History of US and Pakistan Relations

 United States of America remains one of the first countries to have established diplomatic ties with Pakistan. Although the relationship dates back to October 20, 1947, it can be extrapolated that the relations have been based strictly on military and economic support.
During the initial years of Pakistan, the country had the options of building allegiance with Soviet Union or United States, however, Pakistan opted for the latter.
1950-1953:
Pakistan’s first prime minister, Liaquat Ali Khan visited United States to meet president Harry S Truman. It is alleged that during PM Khan’s first visit to US, president Truman requested Pakistan’s premier to let the CIA formulate a base in Pakistan, strictly to keep an eye on the activities of Soviet Union—a request which was not granted by Khan.
Throughout the course of these years many officials from Pakistan such as commander-in-chief Ayub Khan, foreign minister Zafrullah Khan, foreign secretary Ikramullah, finance minister Ghulam Muhammad, defence secretary Sikander Mirza and special envoy Mir Laiq Ali visited US, aiming to receive financial aids from the country.
1954:
Pakistan signed Mutual Defense Assistance Agreement with the United States in May. Under the agreement, many Pakistani soldiers went to United States for training whereas US also established a Military Assistance Advisory Group (Maag) in Rawalpindi.
1956:
President Dwight Eisenhower requested prime minister Suhrawardy to lease Peshawar Air Station to the American Army for keeping an eye on soviet Union and its ballistic missile programme. The request was granted by the prime minister.
1960s:
During the decade, the pro-American sentiments in Western side of Pakistan were at an all time high. However, the military and financial assistance was directed more towards West Pakistan, which caused an uproar and feeling of distrust in East Pakistan.
Ayub Khan allowed United States to fly spy mission to Soviet Union from Pakistan’s territory and accompanied by his daughter visited United States of America.
United States increased the amount of aid Pakistan was designated to receive from the consortium of Pakistan, half a billion dollars of which were lost in 1965’s Indo-Pakistan war—war staged to cause a rebel in Indian occupied Kashmir. The war also led US to place economical and military embargoes on Pakistan, which resulted in an economic collapse.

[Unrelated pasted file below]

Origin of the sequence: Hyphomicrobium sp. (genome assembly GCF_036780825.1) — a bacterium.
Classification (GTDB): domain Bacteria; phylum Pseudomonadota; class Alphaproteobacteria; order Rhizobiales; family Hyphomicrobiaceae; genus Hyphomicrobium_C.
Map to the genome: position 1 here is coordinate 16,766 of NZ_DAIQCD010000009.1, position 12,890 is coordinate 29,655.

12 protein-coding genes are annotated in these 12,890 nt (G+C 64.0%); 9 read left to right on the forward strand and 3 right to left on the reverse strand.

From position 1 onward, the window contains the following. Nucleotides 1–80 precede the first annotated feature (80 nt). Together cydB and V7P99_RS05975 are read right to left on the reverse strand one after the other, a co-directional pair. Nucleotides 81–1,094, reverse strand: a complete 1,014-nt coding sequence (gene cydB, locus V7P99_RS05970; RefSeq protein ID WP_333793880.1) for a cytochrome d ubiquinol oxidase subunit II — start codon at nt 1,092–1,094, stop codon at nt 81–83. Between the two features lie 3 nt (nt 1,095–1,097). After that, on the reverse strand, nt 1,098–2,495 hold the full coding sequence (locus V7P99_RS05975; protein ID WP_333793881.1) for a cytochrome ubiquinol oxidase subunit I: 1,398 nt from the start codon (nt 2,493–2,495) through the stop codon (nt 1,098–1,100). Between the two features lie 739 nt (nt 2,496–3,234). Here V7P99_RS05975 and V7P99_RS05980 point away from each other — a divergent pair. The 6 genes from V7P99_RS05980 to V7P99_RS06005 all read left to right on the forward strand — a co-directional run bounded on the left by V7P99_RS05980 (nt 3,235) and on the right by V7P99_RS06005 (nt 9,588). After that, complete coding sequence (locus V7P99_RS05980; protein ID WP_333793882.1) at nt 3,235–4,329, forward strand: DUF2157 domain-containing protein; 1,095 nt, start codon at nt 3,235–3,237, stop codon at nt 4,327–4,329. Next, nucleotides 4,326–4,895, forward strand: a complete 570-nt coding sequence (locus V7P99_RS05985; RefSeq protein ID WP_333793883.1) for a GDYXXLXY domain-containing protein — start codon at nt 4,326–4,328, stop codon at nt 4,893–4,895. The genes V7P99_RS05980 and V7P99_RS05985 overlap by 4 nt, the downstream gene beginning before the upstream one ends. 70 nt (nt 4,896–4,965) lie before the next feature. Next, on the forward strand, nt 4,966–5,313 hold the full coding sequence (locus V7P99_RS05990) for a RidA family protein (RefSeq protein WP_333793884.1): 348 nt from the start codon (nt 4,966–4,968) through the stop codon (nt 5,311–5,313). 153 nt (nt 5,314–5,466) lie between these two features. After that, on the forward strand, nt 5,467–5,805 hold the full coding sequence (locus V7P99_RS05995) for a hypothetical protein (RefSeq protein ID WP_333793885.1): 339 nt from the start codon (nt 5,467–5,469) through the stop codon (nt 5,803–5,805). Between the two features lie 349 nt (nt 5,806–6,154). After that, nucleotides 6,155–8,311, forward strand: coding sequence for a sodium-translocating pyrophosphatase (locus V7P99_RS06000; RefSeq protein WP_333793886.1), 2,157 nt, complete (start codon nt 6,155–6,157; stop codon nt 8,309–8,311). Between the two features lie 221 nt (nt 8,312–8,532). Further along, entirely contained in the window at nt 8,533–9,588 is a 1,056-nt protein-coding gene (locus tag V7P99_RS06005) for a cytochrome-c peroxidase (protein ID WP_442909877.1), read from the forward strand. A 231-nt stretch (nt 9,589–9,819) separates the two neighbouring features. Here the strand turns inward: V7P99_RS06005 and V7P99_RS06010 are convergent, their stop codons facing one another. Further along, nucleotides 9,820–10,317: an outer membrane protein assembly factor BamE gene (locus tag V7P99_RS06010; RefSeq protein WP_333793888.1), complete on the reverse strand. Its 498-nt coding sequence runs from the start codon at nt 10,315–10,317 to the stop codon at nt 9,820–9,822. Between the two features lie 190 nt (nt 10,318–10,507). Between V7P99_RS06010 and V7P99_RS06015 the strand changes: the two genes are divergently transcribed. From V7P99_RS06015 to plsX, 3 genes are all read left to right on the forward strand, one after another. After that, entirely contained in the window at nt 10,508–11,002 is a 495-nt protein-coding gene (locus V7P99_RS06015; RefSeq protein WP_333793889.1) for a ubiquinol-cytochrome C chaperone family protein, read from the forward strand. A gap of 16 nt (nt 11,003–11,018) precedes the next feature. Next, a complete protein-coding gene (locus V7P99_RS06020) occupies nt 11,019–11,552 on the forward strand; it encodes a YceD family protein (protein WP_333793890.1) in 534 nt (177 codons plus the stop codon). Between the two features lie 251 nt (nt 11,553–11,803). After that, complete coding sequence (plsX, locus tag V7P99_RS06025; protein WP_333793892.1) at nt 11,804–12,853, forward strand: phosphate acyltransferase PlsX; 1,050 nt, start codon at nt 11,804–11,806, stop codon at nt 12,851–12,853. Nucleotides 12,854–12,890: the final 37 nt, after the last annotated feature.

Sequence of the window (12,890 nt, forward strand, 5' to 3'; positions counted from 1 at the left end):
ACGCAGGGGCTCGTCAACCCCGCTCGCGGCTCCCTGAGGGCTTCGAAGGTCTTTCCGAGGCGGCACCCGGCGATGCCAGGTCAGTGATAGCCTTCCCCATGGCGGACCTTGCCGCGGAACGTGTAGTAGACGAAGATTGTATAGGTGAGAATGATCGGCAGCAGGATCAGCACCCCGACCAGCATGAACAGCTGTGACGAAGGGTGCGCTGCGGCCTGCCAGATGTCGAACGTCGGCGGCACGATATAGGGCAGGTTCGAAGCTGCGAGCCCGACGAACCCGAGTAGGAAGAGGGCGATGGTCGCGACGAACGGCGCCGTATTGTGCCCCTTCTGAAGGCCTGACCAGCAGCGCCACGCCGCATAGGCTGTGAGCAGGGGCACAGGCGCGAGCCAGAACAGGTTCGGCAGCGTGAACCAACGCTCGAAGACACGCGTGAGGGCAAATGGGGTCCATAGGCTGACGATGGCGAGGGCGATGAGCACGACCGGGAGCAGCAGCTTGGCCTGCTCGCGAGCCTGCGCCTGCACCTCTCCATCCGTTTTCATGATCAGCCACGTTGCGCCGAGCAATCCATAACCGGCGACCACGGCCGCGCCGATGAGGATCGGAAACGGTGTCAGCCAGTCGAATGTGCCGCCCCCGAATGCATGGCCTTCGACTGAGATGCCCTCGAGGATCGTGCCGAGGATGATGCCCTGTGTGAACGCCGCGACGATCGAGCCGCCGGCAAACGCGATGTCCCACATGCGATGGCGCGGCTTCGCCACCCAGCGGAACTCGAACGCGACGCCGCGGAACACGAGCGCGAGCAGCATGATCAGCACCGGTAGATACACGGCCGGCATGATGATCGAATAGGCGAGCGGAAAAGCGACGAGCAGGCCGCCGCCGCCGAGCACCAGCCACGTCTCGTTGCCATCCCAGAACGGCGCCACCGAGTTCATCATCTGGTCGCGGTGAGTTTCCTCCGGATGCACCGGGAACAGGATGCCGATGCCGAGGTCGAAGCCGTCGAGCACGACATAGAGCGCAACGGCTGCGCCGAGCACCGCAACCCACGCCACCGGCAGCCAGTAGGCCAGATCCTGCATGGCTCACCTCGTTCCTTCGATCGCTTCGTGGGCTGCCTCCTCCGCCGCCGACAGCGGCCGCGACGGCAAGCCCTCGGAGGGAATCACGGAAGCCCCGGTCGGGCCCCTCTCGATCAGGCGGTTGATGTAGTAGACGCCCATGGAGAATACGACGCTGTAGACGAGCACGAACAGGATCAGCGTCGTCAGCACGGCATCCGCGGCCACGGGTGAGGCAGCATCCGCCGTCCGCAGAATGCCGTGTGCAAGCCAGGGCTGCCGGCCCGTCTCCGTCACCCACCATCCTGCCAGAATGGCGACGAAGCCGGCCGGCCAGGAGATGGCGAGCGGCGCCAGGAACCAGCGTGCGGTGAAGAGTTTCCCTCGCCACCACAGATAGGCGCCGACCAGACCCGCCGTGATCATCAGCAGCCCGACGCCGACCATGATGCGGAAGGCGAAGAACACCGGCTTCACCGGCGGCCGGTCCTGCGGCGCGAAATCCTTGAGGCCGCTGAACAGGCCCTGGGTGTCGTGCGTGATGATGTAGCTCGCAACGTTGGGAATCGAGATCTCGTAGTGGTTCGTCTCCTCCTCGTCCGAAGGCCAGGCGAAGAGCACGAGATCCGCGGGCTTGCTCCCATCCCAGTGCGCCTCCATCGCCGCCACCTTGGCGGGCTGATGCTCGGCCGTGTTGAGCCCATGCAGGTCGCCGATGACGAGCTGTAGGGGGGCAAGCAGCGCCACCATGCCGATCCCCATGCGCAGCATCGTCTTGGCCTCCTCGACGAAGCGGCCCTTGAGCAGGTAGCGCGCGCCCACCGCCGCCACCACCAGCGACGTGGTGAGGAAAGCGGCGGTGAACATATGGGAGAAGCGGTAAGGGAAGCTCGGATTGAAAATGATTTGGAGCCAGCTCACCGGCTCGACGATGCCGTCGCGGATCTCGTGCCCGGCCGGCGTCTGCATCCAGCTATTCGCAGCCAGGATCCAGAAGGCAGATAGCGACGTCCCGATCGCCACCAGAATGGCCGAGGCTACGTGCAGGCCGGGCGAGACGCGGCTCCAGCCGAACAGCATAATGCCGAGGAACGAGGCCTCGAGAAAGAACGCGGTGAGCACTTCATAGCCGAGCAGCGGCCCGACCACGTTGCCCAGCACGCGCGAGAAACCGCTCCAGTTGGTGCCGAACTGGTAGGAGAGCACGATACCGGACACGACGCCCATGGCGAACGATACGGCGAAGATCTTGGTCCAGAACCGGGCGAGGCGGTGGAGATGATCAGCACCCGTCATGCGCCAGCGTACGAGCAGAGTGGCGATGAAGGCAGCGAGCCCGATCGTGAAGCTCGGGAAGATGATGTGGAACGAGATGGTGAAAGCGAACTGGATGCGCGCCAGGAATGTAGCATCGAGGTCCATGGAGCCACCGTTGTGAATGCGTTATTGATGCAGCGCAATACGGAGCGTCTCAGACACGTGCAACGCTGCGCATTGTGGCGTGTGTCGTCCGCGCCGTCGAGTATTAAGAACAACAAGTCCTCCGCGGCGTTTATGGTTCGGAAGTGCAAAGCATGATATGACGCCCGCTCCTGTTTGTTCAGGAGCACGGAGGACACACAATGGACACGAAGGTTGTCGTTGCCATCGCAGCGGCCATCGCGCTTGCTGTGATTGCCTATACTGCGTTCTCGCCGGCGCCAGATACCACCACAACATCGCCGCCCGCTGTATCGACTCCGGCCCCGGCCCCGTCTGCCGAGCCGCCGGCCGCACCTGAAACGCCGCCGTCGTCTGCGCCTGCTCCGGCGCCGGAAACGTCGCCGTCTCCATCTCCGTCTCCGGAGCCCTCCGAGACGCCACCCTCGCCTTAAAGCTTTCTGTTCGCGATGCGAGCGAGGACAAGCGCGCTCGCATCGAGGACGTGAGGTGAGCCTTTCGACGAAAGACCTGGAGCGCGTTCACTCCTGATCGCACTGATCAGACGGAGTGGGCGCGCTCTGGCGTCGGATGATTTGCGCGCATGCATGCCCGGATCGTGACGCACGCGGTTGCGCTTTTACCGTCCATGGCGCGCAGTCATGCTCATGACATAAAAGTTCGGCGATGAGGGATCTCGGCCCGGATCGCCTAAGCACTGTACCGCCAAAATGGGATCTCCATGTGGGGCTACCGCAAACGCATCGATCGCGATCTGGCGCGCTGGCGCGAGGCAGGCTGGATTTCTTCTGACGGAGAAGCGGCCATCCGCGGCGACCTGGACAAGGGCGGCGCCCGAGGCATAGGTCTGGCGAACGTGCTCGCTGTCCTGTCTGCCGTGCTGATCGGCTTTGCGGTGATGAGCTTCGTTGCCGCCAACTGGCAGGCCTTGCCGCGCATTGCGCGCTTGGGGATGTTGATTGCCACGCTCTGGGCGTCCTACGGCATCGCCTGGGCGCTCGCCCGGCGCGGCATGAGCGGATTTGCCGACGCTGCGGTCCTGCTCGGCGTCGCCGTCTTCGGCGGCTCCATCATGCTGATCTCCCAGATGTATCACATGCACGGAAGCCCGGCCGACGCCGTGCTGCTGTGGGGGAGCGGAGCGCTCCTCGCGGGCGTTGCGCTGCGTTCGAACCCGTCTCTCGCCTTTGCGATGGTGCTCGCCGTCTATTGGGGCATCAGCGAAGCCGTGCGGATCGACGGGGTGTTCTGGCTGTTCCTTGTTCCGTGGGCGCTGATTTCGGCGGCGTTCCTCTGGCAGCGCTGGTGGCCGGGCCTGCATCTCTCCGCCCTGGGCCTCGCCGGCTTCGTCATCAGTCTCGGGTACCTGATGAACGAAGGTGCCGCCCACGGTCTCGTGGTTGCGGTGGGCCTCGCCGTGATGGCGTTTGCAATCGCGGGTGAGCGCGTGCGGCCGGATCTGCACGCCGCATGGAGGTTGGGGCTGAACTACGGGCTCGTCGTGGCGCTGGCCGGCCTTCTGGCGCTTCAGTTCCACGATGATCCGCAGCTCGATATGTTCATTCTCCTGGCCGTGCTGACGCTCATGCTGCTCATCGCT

1971-1974:
Being an important ally for US during the cold war, United States supported Pakistan, despite the arms embargo. Pakistan also assisted president Richard Nixon in making his first visit to Peoples’ Republic of China.
During 1971’s war, US is speculated to have provided Pakistan with arms and military aid, in order to discourage India from penetrating further into the cities of Pakistan because losing Pakistan meant losing an important ally in the soviet war.
Moreover, as per the elections result, Zulfiqar Ali Bhutto was elected as the president of Pakistan and later on became the prime minister in 1974.
Although Bhutto was considered a socialist, he was a close and respected friend of president Nixon, which went in Pakistan’s favour.
1976-1979:
President Jimmy Carter, an anti-socialist, won the presidential election of US and announced to seek a ban on nuclear weapons.
Bhutto lost the favours he enjoyed whilst Nixon was US president as Carter did not appreciate his policies and tightened already placed embargoes on Pakistan. However, Bhutto managed to procure items to enhance his atomic bomb project. President Carter and his administration allegedly threatened Bhutto to disrupt the process of atomic proliferation and research to which the latter did not agree, leading to his differences with the Americans.
1979-1988:
During Zia ul Haq’s regime, Pakistan and United States enjoyed a warm and congenial relationship, which was primarily based on military ties and advancements. During the decade, US, along with CIA and ISI, launched billions of dollars worth of operations to prevent Soviet forces from further advancing into the region.
It is during this period that United States granted billions of dollars to Pakistan in the name of military and economical aid. By the year 1981, Pakistan was discussing a $3.2-billion aid package with United States and in 1987 Pakistan became the second largest recipient of aid after Israel.
However, by the end of General Zia’s regime, Congress adopted Pressler amendment. The amendment banned major military and economical aid to Pakistan unless the state was able to justify and provide sufficient evidence that the funds are not being used for nuclear proliferation.
However it is alleged that although Pakistan disclosed that it could enrich uranium and assemble a nuclear device in 1984 and 1987 respectively, the sanctions were not imposed till 1990.
1990:
US, under the Pressler amendment, imposed sanctions on Pakistan, as the country by then had lost its strategic importance in soviet war.
1992:
The relations between US and Pakistan plummeted further when US ambassador Nicholas Platt, warned Pakistan of being included into state sponsors of terrorism list, in case it continued to support militants causing trouble in India.